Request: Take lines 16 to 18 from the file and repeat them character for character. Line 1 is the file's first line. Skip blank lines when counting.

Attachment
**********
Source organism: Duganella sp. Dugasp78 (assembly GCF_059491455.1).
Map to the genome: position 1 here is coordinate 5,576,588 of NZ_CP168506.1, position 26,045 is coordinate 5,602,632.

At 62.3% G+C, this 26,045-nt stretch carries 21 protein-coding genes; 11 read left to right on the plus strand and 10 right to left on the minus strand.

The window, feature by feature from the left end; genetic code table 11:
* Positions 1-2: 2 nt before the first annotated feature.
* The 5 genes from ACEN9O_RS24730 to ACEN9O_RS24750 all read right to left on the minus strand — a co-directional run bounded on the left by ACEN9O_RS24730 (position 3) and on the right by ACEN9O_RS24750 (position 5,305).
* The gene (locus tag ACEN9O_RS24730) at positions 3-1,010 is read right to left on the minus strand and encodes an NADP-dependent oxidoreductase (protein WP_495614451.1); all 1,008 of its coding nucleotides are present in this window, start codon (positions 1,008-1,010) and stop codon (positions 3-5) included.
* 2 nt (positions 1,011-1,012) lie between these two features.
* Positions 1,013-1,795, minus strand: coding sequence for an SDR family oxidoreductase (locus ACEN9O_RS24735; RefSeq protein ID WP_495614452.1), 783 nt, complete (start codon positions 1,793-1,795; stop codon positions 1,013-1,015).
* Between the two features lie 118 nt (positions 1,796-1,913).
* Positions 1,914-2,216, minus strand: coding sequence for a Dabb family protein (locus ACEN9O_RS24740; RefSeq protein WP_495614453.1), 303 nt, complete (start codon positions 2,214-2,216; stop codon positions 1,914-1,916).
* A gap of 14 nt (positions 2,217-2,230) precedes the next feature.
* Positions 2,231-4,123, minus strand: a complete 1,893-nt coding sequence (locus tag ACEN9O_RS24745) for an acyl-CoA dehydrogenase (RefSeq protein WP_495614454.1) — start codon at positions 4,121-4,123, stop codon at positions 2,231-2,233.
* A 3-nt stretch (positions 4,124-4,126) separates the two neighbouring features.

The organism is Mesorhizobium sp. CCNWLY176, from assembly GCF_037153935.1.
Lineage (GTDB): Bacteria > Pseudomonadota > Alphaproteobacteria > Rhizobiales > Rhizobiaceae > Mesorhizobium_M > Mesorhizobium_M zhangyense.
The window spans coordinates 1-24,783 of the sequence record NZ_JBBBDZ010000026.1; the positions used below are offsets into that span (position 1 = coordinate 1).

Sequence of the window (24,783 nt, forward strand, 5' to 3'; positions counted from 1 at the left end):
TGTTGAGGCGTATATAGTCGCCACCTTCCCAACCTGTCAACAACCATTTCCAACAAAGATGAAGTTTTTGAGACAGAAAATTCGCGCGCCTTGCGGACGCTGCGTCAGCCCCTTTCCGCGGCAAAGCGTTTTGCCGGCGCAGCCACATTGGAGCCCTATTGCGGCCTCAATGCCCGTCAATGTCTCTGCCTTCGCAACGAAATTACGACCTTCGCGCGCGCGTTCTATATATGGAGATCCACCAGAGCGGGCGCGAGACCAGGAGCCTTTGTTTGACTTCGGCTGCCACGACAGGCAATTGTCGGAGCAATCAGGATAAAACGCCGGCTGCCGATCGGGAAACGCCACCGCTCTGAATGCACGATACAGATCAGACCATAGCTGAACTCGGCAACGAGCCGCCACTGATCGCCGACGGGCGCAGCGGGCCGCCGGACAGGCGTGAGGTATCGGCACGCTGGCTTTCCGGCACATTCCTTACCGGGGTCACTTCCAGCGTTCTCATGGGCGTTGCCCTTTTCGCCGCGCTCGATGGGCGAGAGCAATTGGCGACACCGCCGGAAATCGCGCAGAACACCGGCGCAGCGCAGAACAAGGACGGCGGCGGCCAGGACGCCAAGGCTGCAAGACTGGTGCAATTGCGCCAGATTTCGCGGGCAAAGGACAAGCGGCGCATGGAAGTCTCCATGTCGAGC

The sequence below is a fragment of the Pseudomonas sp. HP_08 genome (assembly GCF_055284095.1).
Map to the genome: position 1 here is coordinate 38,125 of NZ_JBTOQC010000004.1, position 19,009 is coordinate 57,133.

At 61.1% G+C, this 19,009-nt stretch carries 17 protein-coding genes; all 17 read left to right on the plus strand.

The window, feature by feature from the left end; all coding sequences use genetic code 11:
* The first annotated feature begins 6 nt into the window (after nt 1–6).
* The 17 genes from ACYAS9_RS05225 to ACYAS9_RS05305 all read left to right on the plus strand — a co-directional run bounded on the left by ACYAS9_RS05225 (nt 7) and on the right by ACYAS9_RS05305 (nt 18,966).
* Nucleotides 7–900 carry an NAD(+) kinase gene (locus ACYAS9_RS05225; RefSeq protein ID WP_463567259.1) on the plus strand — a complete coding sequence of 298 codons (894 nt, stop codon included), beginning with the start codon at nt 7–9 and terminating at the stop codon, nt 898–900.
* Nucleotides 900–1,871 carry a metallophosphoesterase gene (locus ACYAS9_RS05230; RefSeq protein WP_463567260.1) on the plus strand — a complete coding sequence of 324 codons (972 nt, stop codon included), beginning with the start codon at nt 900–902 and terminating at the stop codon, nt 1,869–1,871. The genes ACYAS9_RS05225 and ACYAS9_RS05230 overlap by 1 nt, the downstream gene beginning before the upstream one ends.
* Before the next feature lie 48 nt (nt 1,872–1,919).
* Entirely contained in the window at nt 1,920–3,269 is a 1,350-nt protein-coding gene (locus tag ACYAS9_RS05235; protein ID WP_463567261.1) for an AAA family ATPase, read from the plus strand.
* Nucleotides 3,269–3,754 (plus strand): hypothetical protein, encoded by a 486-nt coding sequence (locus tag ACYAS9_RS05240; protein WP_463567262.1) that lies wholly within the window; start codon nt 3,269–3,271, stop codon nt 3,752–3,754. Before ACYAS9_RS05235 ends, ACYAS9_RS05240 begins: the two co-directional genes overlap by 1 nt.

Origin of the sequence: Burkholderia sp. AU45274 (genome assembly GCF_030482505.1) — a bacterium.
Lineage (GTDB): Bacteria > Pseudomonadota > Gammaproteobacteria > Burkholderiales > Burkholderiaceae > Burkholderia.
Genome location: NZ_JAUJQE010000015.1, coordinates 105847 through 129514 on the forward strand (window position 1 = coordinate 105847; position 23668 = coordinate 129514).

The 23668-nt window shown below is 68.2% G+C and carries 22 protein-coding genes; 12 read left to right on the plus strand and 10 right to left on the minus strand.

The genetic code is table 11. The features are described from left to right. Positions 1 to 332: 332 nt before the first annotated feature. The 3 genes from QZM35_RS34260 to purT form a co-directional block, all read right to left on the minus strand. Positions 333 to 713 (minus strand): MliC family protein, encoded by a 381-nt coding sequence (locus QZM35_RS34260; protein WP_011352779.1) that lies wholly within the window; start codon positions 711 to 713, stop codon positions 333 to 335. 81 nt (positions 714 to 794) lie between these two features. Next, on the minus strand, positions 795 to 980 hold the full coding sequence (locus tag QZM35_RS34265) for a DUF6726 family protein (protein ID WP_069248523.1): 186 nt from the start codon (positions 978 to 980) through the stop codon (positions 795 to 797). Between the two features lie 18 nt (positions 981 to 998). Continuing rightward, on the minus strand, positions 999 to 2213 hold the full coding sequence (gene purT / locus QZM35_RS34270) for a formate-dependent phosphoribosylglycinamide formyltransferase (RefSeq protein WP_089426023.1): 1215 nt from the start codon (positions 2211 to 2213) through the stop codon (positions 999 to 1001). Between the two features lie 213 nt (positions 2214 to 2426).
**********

Lineage (GTDB): Bacteria > Pseudomonadota > Alphaproteobacteria > Rhizobiales > Rhizobiaceae > Mesorhizobium_M > Mesorhizobium_M zhangyense.
The window spans coordinates 1-24,783 of the sequence record NZ_JBBBDZ010000026.1; the positions used below are offsets into that span (position 1 = coordinate 1).

Sequence of the window (24,783 nt, forward strand, 5' to 3'; positions counted from 1 at the left end):